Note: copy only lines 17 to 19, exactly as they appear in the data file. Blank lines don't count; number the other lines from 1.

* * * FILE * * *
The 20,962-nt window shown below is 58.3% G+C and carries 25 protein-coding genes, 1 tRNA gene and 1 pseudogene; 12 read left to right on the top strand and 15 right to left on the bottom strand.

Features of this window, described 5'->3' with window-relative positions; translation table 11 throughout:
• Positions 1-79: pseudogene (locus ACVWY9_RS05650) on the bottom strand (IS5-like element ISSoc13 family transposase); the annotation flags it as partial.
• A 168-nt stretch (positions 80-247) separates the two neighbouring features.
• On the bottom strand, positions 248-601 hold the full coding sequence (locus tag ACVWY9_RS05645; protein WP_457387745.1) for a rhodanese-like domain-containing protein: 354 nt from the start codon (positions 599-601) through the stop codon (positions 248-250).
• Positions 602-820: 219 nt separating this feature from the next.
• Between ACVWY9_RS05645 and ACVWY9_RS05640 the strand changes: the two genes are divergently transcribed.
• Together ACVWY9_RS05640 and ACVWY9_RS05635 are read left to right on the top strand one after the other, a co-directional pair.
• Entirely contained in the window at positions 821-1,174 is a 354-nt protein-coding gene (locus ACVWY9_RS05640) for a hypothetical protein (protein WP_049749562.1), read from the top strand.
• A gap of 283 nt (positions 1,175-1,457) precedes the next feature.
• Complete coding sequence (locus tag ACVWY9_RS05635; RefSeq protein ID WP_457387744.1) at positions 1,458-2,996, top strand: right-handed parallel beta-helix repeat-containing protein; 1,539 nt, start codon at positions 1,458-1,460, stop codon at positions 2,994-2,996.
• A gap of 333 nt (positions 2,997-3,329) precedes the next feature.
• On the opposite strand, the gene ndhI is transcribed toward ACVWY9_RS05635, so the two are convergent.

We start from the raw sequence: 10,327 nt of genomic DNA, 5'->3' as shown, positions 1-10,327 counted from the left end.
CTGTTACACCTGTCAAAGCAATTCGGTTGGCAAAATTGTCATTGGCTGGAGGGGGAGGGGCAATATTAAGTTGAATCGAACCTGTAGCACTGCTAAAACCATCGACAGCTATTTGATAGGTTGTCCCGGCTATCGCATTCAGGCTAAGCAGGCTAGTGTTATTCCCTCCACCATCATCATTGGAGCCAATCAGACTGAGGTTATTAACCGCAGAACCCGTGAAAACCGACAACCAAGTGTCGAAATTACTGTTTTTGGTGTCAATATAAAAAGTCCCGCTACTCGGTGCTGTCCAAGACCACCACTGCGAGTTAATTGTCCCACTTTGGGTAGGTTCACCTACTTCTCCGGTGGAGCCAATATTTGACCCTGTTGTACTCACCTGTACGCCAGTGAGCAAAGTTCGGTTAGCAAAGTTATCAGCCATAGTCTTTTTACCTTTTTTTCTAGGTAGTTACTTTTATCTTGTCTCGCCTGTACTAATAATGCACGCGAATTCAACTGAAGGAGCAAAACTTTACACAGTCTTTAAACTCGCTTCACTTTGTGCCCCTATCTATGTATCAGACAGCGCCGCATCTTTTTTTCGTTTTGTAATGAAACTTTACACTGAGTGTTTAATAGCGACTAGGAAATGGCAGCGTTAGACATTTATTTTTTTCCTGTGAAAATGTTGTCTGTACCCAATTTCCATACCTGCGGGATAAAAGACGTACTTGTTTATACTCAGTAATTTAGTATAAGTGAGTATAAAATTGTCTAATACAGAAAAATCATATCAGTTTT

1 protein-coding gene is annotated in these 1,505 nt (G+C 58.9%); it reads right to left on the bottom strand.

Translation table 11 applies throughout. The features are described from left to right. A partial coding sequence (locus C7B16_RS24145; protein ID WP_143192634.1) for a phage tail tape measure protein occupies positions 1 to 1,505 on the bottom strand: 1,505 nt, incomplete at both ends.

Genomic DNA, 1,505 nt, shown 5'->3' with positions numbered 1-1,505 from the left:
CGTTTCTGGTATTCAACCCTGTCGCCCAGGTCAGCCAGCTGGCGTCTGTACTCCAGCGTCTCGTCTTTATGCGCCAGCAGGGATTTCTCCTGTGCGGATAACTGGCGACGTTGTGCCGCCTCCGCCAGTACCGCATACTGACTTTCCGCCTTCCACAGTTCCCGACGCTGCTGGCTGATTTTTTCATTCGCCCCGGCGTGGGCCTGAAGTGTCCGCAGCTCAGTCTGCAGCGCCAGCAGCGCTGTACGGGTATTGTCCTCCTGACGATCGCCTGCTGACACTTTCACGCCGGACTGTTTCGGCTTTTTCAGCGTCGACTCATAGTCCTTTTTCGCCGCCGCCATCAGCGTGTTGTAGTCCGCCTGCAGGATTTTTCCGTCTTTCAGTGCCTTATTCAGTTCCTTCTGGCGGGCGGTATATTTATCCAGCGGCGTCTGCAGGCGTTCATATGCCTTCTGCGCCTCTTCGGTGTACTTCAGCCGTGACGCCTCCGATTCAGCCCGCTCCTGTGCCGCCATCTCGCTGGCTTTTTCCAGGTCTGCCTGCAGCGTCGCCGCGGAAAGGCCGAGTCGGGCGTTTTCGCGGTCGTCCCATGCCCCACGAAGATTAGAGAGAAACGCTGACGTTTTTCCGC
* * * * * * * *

Translation table 11 applies throughout. The features are described from left to right. A partial coding sequence (locus C7B16_RS24145; protein ID WP_143192634.1) for a phage tail tape measure protein occupies positions 1 to 1,505 on the bottom strand: 1,505 nt, incomplete at both ends.

Genomic DNA, 1,505 nt, shown 5'->3' with positions numbered 1-1,505 from the left:
CGTTTCTGGTATTCAACCCTGTCGCCCAGGTCAGCCAGCTGGCGTCTGTACTCCAGCGTCTCGTCTTTATGCGCCAGCAGGGATTTCTCCTGTGCGGATAACTGGCGACGTTGTGCCGCCTCCGCCAGTACCGCATACTGACTTTCCGCCTTCCACAGTTCCCGACGCTGCTGGCTGATTTTTTCATTCGCCCCGGCGTGGGCCTGAAGTGTCCGCAGCTCAGTCTGCAGCGCCAGCAGCGCTGTACGGGTATTGTCCTCCTGACGATCGCCTGCTGACACTTTCACGCCGGACTGTTTCGGCTTTTTCAGCGTCGACTCATAGTCCTTTTTCGCCGCCGCCATCAGCGTGTTGTAGTCCGCCTGCAGGATTTTTCCGTCTTTCAGTGCCTTATTCAGTTCCTTCTGGCGGGCGGTATATTTATCCAGCGGCGTCTGCAGGCGTTCATATGCCTTCTGCGCCTCTTCGGTGTACTTCAGCCGTGACGCCTCCGATTCAGCCCGCTCCTGTGCCGCCATCTCGCTGGCTTTTTCCAGGTCTGCCTGCAGCGTCGCCGCGGAAAGGCCGAGTCGGGCGTTTTCGCGGTCGTCCCATGCCCCACGAAGATTAGAGAGAAACGCTGACGTTTTTCCGC